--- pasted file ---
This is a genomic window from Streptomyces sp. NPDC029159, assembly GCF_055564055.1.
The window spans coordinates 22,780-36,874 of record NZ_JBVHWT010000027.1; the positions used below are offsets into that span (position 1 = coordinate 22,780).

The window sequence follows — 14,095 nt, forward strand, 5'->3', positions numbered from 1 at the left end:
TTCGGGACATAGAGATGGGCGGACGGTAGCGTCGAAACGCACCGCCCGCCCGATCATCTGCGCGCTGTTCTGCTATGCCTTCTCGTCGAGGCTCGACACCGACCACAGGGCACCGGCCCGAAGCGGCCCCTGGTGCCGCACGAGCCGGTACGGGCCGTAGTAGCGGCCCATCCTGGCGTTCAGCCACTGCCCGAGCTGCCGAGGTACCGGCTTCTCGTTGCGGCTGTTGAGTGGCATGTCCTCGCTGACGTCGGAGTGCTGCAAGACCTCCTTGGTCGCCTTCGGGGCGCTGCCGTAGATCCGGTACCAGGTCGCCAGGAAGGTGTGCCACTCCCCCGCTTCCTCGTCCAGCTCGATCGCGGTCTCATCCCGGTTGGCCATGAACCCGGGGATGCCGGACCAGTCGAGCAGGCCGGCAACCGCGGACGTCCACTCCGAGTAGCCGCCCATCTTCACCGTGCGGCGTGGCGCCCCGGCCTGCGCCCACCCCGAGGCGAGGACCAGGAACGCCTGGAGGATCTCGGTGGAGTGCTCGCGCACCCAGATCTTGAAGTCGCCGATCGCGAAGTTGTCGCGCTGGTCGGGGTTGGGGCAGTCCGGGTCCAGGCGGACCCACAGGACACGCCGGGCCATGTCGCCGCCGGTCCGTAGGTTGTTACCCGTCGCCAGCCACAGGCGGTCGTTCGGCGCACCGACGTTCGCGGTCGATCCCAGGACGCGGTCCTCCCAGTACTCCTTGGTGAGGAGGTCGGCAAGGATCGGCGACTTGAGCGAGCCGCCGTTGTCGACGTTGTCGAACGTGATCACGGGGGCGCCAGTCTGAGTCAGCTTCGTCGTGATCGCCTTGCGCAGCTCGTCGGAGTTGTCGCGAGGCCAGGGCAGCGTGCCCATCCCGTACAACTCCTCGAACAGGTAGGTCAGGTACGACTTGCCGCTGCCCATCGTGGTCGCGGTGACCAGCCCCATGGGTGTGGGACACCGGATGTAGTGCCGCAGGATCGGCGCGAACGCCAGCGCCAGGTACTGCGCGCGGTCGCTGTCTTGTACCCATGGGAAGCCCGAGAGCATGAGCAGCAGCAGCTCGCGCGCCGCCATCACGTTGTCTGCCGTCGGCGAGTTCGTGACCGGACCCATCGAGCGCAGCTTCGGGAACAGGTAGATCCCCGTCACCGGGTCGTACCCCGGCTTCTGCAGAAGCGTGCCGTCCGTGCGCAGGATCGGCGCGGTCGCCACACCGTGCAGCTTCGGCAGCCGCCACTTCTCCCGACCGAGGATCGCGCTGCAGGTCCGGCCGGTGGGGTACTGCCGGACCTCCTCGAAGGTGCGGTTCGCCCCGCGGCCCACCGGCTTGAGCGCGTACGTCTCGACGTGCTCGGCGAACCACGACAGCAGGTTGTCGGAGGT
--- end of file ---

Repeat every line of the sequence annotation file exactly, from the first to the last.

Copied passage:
This is a genomic window from Streptomyces sp. NPDC029159, assembly GCF_055564055.1.
The window spans coordinates 22,780-36,874 of record NZ_JBVHWT010000027.1; the positions used below are offsets into that span (position 1 = coordinate 22,780).

The window sequence follows — 14,095 nt, forward strand, 5'->3', positions numbered from 1 at the left end:
TTCGGGACATAGAGATGGGCGGACGGTAGCGTCGAAACGCACCGCCCGCCCGATCATCTGCGCGCTGTTCTGCTATGCCTTCTCGTCGAGGCTCGACACCGACCACAGGGCACCGGCCCGAAGCGGCCCCTGGTGCCGCACGAGCCGGTACGGGCCGTAGTAGCGGCCCATCCTGGCGTTCAGCCACTGCCCGAGCTGCCGAGGTACCGGCTTCTCGTTGCGGCTGTTGAGTGGCATGTCCTCGCTGACGTCGGAGTGCTGCAAGACCTCCTTGGTCGCCTTCGGGGCGCTGCCGTAGATCCGGTACCAGGTCGCCAGGAAGGTGTGCCACTCCCCCGCTTCCTCGTCCAGCTCGATCGCGGTCTCATCCCGGTTGGCCATGAACCCGGGGATGCCGGACCAGTCGAGCAGGCCGGCAACCGCGGACGTCCACTCCGAGTAGCCGCCCATCTTCACCGTGCGGCGTGGCGCCCCGGCCTGCGCCCACCCCGAGGCGAGGACCAGGAACGCCTGGAGGATCTCGGTGGAGTGCTCGCGCACCCAGATCTTGAAGTCGCCGATCGCGAAGTTGTCGCGCTGGTCGGGGTTGGGGCAGTCCGGGTCCAGGCGGACCCACAGGACACGCCGGGCCATGTCGCCGCCGGTCCGTAGGTTGTTACCCGTCGCCAGCCACAGGCGGTCGTTCGGCGCACCGACGTTCGCGGTCGATCCCAGGACGCGGTCCTCCCAGTACTCCTTGGTGAGGAGGTCGGCAAGGATCGGCGACTTGAGCGAGCCGCCGTTGTCGACGTTGTCGAACGTGATCACGGGGGCGCCAGTCTGAGTCAGCTTCGTCGTGATCGCCTTGCGCAGCTCGTCGGAGTTGTCGCGAGGCCAGGGCAGCGTGCCCATCCCGTACAACTCCTCGAACAGGTAGGTCAGGTACGACTTGCCGCTGCCCATCGTGGTCGCGGTGACCAGCCCCATGGGTGTGGGACACCGGATGTAGTGCCGCAGGATCGGCGCGAACGCCAGCGCCAGGTACTGCGCGCGGTCGCTGTCTTGTACCCATGGGAAGCCCGAGAGCATGAGCAGCAGCAGCTCGCGCGCCGCCATCACGTTGTCTGCCGTCGGCGAGTTCGTGACCGGACCCATCGAGCGCAGCTTCGGGAACAGGTAGATCCCCGTCACCGGGTCGTACCCCGGCTTCTGCAGAAGCGTGCCGTCCGTGCGCAGGATCGGCGCGGTCGCCACACCGTGCAGCTTCGGCAGCCGCCACTTCTCCCGACCGAGGATCGCGCTGCAGGTCCGGCCGGTGGGGTACTGCCGGACCTCCTCGAAGGTGCGGTTCGCCCCGCGGCCCACCGGCTTGAGCGCGTACGTCTCGACGTGCTCGGCGAACCACGACAGCAGGTTGTCGGAGGT